EVERlab 2.0: a next generation Beit Midrash

By: Robin Gluck, Evan Wolkenstein
from Jewish Community High School of the Bay

Learning Environment

Subject(s) of entry:
Art, English/ Writing/ Language Arts, History, Philosophy/ Values/ Ethics/ Hashkafa, Social and Emotional Learning, Social Studies, Tanach

Constructivist, Design-Thinking Model, Hevruta Learning, Social and Emotional Learning, 21st Century Skills

Grade(s) to which this was taught:
9, 10, 11, 12, High school

Grade(s) for which this will be useful:
6, 7, 8, 9, 10, 11, 12, Middle school, High school

EVERlab is a learning environment dedicated to the integration of ideas and concepts from Jewish studies and “secular” academics. It combines elements of a conventional maker-space, including iteration, prototyping and design-thinking with the ethos of a Beit Midrash: the critical/open exchange of ideas and a collaborative search for deeper truth.

Entry Narrative

The name “EVERlab” plays on a number of ancient Jewish concepts, integrating them with imagery that speaks to contemporary education goals.

EVER comes from Ivrit, the language of our people and it recalls Avraham, who crossed from one way of thinking to a brand new paradigm. At the same time, EVER suggests both eternity, something boundless, ever-present, ever-relevant.


At JCHS, like many Jewish schools, our mission is to graduate Jewish adults who draw from their Jewish roots, inspired by our traditions to renew the world. For that reason, we teach courses steeped in Torah and Jewish Thought alongside modern (“secular”) academics. We want our students to bring their Jewish eyes, mind, and heart to the range of subjects they study. Likewise, we want them to bring their mastery of humanities, math and science, and art to their Jewish studies courses.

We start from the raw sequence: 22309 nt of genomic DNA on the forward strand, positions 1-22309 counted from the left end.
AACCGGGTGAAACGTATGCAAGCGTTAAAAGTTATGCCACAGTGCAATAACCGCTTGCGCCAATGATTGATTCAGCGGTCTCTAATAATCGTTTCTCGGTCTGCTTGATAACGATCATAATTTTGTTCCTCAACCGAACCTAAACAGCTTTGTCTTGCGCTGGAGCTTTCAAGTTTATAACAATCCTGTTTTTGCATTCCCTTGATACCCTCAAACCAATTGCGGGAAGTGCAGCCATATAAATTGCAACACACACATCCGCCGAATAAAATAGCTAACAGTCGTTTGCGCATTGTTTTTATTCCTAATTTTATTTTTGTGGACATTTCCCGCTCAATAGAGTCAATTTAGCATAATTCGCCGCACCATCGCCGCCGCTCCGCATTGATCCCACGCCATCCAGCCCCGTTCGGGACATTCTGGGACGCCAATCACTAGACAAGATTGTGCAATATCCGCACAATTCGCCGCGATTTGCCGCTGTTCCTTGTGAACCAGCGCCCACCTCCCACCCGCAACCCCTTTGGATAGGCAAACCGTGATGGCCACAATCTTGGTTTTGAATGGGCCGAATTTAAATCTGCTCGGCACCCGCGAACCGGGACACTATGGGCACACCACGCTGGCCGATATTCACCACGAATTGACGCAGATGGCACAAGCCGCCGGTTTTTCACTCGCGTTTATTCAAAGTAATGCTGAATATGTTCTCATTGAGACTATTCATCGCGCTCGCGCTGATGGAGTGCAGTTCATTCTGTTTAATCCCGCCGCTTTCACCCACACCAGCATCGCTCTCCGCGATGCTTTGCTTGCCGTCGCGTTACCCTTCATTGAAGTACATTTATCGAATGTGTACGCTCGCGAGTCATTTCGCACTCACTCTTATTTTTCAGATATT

Over the past three years, we redesigned an underutilized auditorium into a lab for integrated thinking, with each grade devoting time towards an integrated project. As students progress through four years at JCHS, EVERlab projects scaffold additional challenge and autonomy, but all are conducted in the EVERlab.

When we set out to design EVERlab, we aimed to create a “Mah Nishtana” experience – one that looks, feels, and handles differently from any other classroom, and for that matter, from other maker spaces. Meanwhile, we wanted the space to be friendly and inviting, as we would be teaching the social-emotional skills of deep-listening, giving thoughtful feedback, and helping students to see themselves as “each other’s keepers” – inter-responsible for each others ideas and growth; where true kindness is serving one’s teammate’s needs for a better design through din (judgment/cool feedback) tempered by rachamim (kindness/warm feedback).

Now in its third year, EVERlab looks and feels very different from the empty auditorium it began as. It’s full of buzz and life: students debating, reiterating and rehashing – as students do in any beit midrash, and meanwhile, using their hands, their creativity, and their critical thinking as in any maker-space.

In the video, you will learn about:

1) EVERlab’s evolution, name and branding

2) The Palette and other innovative work surfaces

3) “Hackable” furniture

4) The IDEAwall and room geography

5) Design thinking and EVERlab

We believe that EVERlab functions as a learning eco-system, powered by its commitment to “low-tech/high-engagement” collaborative learning, but elements of it could be adapted to any school environment. We hope you will find inspiration in EVERlab’s innovation.

Click here for video.

Entrant Bio(s)

Robin Gluck joined the JCHS faculty as the librarian in 2014. Prior to that, Robin worked as a K-8 librarian, taught writing at the University of California, Santa Barbara and ESL and English in Ojai and Santa Barbara. Robin holds a B.A in English and American Literature from UC San Diego, a Master’s in Education from UC Santa Barbara and a Master’s in Library and Information Science from San Jose State University.

Originally from Milwaukee, Wisconsin, Evan received his Bachelor’s degree in creative writing from the University of Wisconsin at Madison. He studied at the Pardes Institute for Jewish Studies in Jerusalem for 4 years and holds a Master’s in Jewish Education from Hebrew University. He teaches Jewish Studies at the Jewish Community High School of the Bay, drawing from his background in Experiential Education and Design Thinking and is also a Kevah Educator, teaching Hebrew Bible to adults through the lenses of literature, psychology, and sociology.

In 2015 Evan and Robin joined forces to bring EVERlab to life. They inspire each other to make education engaging, meaningful and innovative.